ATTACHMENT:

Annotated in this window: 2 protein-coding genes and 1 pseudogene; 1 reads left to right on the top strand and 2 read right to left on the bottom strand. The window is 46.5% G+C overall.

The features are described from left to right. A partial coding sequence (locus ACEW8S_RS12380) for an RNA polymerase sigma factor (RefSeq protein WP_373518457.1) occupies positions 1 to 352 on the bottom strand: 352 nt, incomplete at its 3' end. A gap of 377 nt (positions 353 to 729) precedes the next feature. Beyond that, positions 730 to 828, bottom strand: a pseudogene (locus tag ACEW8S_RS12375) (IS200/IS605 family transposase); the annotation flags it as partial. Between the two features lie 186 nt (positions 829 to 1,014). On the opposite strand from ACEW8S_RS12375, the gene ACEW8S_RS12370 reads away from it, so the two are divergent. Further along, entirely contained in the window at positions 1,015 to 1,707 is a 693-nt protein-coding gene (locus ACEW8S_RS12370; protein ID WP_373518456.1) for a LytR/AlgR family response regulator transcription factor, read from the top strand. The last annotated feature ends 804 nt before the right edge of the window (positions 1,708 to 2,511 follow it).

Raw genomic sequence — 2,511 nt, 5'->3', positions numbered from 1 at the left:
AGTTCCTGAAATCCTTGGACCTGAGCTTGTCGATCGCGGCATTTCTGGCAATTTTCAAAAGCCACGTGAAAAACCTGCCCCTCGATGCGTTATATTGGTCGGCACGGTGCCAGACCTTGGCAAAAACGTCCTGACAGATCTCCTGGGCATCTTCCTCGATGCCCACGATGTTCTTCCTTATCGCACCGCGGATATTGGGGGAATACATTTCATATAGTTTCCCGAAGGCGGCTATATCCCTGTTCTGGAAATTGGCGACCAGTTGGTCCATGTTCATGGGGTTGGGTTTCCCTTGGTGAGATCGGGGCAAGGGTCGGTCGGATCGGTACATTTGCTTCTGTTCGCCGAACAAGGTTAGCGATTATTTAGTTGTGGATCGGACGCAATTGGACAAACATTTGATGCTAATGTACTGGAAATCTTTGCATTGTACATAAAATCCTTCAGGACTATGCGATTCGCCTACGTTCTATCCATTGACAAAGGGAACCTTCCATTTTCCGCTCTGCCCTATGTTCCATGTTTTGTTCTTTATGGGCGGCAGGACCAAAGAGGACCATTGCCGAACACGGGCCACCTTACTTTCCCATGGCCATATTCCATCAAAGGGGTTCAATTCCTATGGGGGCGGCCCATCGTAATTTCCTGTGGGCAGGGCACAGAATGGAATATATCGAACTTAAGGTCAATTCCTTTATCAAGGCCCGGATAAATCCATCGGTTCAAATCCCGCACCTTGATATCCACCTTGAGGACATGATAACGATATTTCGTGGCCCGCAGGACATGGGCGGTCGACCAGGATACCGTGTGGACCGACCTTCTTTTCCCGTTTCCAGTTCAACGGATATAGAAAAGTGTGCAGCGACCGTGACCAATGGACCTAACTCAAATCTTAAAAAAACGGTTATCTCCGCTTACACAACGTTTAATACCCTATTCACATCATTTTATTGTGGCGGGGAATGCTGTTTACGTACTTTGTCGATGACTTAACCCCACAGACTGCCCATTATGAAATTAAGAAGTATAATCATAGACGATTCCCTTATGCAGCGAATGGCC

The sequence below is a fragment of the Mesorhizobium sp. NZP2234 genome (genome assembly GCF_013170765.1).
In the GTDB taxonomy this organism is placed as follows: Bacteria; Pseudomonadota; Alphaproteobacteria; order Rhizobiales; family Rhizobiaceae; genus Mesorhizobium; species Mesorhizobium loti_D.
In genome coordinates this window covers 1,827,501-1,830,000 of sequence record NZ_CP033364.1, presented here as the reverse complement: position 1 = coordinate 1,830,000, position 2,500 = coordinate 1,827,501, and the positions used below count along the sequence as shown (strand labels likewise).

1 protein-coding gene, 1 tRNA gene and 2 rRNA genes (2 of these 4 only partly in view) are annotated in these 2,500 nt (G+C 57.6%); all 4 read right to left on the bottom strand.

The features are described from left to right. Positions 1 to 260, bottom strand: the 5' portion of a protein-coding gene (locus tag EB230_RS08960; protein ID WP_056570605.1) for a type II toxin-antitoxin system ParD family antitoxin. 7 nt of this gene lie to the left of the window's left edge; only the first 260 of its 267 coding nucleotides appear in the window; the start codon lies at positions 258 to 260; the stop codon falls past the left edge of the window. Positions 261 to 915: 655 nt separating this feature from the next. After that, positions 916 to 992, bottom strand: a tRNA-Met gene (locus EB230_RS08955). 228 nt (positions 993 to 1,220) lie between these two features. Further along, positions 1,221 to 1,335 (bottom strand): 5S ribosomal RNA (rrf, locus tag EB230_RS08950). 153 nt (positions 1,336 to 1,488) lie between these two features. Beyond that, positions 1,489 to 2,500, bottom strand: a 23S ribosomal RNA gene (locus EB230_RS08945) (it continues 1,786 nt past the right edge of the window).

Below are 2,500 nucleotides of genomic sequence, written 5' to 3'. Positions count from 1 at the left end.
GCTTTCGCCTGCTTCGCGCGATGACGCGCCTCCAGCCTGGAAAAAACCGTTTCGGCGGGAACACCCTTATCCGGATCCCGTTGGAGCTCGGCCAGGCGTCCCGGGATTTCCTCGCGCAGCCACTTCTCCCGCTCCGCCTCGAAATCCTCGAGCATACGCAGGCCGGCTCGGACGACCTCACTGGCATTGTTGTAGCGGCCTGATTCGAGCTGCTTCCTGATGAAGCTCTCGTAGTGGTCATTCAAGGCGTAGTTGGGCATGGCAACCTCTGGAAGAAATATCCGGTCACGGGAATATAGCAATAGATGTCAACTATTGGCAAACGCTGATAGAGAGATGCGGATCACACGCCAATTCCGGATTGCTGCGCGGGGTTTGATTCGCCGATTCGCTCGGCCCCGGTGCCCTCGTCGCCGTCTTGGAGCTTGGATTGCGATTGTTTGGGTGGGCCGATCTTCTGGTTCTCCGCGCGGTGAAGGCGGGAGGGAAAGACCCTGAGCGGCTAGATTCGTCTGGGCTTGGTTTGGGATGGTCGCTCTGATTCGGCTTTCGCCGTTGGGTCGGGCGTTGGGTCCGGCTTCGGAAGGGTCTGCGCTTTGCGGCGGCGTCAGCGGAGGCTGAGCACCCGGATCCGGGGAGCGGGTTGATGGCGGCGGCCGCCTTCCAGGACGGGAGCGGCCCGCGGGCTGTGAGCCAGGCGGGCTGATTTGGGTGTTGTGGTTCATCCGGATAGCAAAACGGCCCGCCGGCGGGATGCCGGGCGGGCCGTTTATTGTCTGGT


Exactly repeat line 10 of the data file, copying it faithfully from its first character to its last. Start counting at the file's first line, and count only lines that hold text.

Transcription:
Below are 2,500 nucleotides of genomic sequence, written 5' to 3'. Positions count from 1 at the left end.